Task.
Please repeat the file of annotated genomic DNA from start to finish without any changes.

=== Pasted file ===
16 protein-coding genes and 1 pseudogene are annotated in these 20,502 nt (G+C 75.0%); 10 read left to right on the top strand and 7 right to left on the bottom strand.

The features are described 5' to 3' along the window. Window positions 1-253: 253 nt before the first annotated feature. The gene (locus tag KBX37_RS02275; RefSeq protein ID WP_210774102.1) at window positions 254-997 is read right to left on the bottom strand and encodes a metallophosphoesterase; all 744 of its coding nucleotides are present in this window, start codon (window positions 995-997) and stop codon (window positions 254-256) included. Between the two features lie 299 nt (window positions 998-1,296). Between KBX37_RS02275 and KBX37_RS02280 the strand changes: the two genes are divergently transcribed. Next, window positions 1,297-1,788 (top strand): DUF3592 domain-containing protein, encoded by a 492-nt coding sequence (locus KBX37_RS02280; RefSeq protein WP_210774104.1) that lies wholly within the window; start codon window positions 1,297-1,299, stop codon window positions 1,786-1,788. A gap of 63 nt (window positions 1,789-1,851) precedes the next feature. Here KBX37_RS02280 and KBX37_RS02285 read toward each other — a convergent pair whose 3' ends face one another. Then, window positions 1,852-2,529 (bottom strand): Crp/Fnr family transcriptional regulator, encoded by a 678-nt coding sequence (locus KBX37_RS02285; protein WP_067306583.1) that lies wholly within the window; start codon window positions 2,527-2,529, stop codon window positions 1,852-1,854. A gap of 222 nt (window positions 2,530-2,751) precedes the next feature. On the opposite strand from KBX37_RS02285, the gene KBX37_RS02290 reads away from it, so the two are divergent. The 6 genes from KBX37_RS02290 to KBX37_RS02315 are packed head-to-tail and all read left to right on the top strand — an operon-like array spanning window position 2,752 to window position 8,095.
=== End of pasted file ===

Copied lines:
16 protein-coding genes and 1 pseudogene are annotated in these 20,502 nt (G+C 75.0%); 10 read left to right on the top strand and 7 right to left on the bottom strand.

The features are described 5' to 3' along the window. Window positions 1-253: 253 nt before the first annotated feature. The gene (locus tag KBX37_RS02275; RefSeq protein ID WP_210774102.1) at window positions 254-997 is read right to left on the bottom strand and encodes a metallophosphoesterase; all 744 of its coding nucleotides are present in this window, start codon (window positions 995-997) and stop codon (window positions 254-256) included. Between the two features lie 299 nt (window positions 998-1,296). Between KBX37_RS02275 and KBX37_RS02280 the strand changes: the two genes are divergently transcribed. Next, window positions 1,297-1,788 (top strand): DUF3592 domain-containing protein, encoded by a 492-nt coding sequence (locus KBX37_RS02280; RefSeq protein WP_210774104.1) that lies wholly within the window; start codon window positions 1,297-1,299, stop codon window positions 1,786-1,788. A gap of 63 nt (window positions 1,789-1,851) precedes the next feature. Here KBX37_RS02280 and KBX37_RS02285 read toward each other — a convergent pair whose 3' ends face one another. Then, window positions 1,852-2,529 (bottom strand): Crp/Fnr family transcriptional regulator, encoded by a 678-nt coding sequence (locus KBX37_RS02285; protein WP_067306583.1) that lies wholly within the window; start codon window positions 2,527-2,529, stop codon window positions 1,852-1,854. A gap of 222 nt (window positions 2,530-2,751) precedes the next feature. On the opposite strand from KBX37_RS02285, the gene KBX37_RS02290 reads away from it, so the two are divergent. The 6 genes from KBX37_RS02290 to KBX37_RS02315 are packed head-to-tail and all read left to right on the top strand — an operon-like array spanning window position 2,752 to window position 8,095.